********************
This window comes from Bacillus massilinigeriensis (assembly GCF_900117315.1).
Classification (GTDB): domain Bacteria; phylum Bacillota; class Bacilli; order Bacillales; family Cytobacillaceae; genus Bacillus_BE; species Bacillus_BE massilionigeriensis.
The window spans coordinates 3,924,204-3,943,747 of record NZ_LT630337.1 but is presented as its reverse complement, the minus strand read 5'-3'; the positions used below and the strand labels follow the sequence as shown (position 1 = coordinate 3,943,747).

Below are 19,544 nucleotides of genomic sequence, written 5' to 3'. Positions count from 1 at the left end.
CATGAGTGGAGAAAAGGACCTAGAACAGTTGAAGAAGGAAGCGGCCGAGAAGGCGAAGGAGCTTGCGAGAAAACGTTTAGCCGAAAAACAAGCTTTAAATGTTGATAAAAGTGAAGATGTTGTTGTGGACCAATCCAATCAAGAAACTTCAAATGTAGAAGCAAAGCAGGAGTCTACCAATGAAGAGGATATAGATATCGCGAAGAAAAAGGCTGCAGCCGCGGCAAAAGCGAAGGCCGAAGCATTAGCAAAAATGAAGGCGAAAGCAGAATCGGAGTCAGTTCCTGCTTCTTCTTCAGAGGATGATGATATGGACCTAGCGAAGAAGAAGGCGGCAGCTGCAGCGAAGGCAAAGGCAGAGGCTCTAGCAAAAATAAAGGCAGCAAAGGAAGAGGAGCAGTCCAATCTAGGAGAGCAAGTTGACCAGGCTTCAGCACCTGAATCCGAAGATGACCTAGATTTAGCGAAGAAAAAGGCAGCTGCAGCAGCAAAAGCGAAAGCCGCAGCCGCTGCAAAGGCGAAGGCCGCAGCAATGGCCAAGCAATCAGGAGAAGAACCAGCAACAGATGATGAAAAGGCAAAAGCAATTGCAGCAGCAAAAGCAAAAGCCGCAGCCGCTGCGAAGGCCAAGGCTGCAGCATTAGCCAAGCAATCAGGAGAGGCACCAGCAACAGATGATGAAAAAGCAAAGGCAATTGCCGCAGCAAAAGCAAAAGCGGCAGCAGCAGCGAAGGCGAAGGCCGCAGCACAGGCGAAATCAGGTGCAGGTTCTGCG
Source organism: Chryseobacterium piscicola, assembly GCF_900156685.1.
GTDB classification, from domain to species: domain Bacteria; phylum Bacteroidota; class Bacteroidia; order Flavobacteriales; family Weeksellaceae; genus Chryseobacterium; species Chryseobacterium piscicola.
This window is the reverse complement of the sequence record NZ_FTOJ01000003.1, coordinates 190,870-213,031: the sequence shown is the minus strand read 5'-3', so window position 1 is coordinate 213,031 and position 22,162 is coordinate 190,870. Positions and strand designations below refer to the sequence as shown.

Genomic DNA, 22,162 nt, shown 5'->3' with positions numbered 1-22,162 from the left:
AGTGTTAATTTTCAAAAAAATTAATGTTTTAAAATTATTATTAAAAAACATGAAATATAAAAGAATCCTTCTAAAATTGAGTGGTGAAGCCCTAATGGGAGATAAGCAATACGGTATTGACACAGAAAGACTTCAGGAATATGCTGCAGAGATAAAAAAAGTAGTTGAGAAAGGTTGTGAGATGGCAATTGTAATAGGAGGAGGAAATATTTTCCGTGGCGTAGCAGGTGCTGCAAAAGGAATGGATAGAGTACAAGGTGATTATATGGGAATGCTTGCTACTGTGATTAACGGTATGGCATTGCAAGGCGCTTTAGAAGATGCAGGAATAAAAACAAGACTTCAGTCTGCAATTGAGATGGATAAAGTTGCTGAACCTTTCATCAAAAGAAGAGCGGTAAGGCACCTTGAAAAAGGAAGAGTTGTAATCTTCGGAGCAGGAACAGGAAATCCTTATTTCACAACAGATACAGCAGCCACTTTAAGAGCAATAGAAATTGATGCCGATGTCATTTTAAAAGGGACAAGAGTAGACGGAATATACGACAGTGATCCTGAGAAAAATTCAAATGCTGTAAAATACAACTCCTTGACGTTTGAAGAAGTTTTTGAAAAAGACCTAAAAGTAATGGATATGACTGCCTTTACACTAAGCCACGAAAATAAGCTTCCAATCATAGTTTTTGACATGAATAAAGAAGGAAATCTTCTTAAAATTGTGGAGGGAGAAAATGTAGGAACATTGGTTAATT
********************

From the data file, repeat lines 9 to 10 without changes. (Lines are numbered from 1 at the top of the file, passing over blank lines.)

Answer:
Genomic DNA, 22,162 nt, shown 5'->3' with positions numbered 1-22,162 from the left:
AGTGTTAATTTTCAAAAAAATTAATGTTTTAAAATTATTATTAAAAAACATGAAATATAAAAGAATCCTTCTAAAATTGAGTGGTGAAGCCCTAATGGGAGATAAGCAATACGGTATTGACACAGAAAGACTTCAGGAATATGCTGCAGAGATAAAAAAAGTAGTTGAGAAAGGTTGTGAGATGGCAATTGTAATAGGAGGAGGAAATATTTTCCGTGGCGTAGCAGGTGCTGCAAAAGGAATGGATAGAGTACAAGGTGATTATATGGGAATGCTTGCTACTGTGATTAACGGTATGGCATTGCAAGGCGCTTTAGAAGATGCAGGAATAAAAACAAGACTTCAGTCTGCAATTGAGATGGATAAAGTTGCTGAACCTTTCATCAAAAGAAGAGCGGTAAGGCACCTTGAAAAAGGAAGAGTTGTAATCTTCGGAGCAGGAACAGGAAATCCTTATTTCACAACAGATACAGCAGCCACTTTAAGAGCAATAGAAATTGATGCCGATGTCATTTTAAAAGGGACAAGAGTAGACGGAATATACGACAGTGATCCTGAGAAAAATTCAAATGCTGTAAAATACAACTCCTTGACGTTTGAAGAAGTTTTTGAAAAAGACCTAAAAGTAATGGATATGACTGCCTTTACACTAAGCCACGAAAATAAGCTTCCAATCATAGTTTTTGACATGAATAAAGAAGGAAATCTTCTTAAAATTGTGGAGGGAGAAAATGTAGGAACATTGGTTAATT